United has installed Economy Plus seating on all pre-merger mainline planes and expects the installation on former Continental planes to be completed by the end of 2012. The seat pitch is 34 to 35 inches, compared with the regular pitch of 31 to 32 inches. Economy Plus adds no extras. United pioneered the idea of semi-premium economy in North America, and its long-haul planes typically have at least twice as many semi-premium seats as other lines' similar planes.
Sample Price: The base economy fare between Boston and Los Angeles is $338 round-trip; Economy Plus adds $79 each way.
Virgin America calls its extra-legroom bulkhead and exit-row seats Main Cabin Select, and they're available on its entire fleet. The seat pitch is 38 inches, compared with a regular pitch of 32 inches. Main Cabin Select includes priority check-in , full meal and beverage service, and one free checked bag.
Sample Price: The base economy fare between New York and San Francisco is $168 one-way; Main Cabin Select adds $389 each way. Main Cabin Select is the most full-featured semi-premium class available, but it comes at a huge price increase over regular economy.
Spirit offers first class-sized seats in the front of the plane. The airline's Big Front Seat is installed in just one front row of its A320s and A321s and three rows in its A319s. The seat pitch is 36 inches, compared with the regular pitch of 30 inches. Big Front Seat includes no extras.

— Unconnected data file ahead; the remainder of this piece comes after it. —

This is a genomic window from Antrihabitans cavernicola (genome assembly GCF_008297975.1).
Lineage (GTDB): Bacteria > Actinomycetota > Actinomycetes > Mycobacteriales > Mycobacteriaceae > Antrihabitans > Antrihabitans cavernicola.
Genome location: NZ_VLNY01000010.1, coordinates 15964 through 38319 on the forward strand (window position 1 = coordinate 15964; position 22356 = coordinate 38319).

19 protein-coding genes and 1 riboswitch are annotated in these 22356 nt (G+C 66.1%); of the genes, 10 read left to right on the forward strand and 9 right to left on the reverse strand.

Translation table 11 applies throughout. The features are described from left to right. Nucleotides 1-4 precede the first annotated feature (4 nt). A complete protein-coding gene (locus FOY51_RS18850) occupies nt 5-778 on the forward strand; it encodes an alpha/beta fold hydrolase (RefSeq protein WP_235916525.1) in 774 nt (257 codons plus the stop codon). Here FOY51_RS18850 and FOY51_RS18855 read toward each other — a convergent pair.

Sample Price: The base economy fare between Detroit and Los Angeles is $153 one-way; Big Front Seat adds $60 each way.
Sun Country has taken a different approach to extra-room options, offering conventional first class seating, with three-row first class cabins on its 737s. The seat pitch is X inches, compared with the regular pitch of X inches. This cabin also includes typical first class service: full meals, beverages, and two free checked bags. Prices are high.
Sample Price: The base economy fare between Minneapolis-St. Paul and Los Angeles is $190 one-way; first class adds $202 each way (if you book in advance) or $119 on a space-available basis (if you book within 24 hours of departure).
American Airlines and WestJet (to Come)
American Airlines and WestJet are in the process of installing semi-premium economy seats. American has announced semi-premium economy on its new 777-300ERs, with no configuration or fare details or timelines for other planes. WestJet is starting the conversion to semi-premium economy by reducing the seat pitch in most of the cabin from 32 to 34 inches to 31 inches, in order to increase the pitch on a few front rows to 35 or 36 inches.
Sample Price: No details yet on fares.
So far, we've heard nothing from Air Canada, Alaska, Allegiant, Hawaiian, or Southwest about semi-premium economy. Could these lines make a good business case? Could they be forced to move by competition, lured by extra income, or pressured by partner lines? Maybe, but so far they're keeping quiet. Keep watching.
To truly avoid the shoulder squeeze as well as the knee crunch, you have to turn to one of the big Asian, European, or Pacific airlines that offers True Premium Economy, a separate cabin with even more legroom, wider seats, and enhanced cabin service. We'll offer more about that in our next posting on the subject.
-- Ed Perkins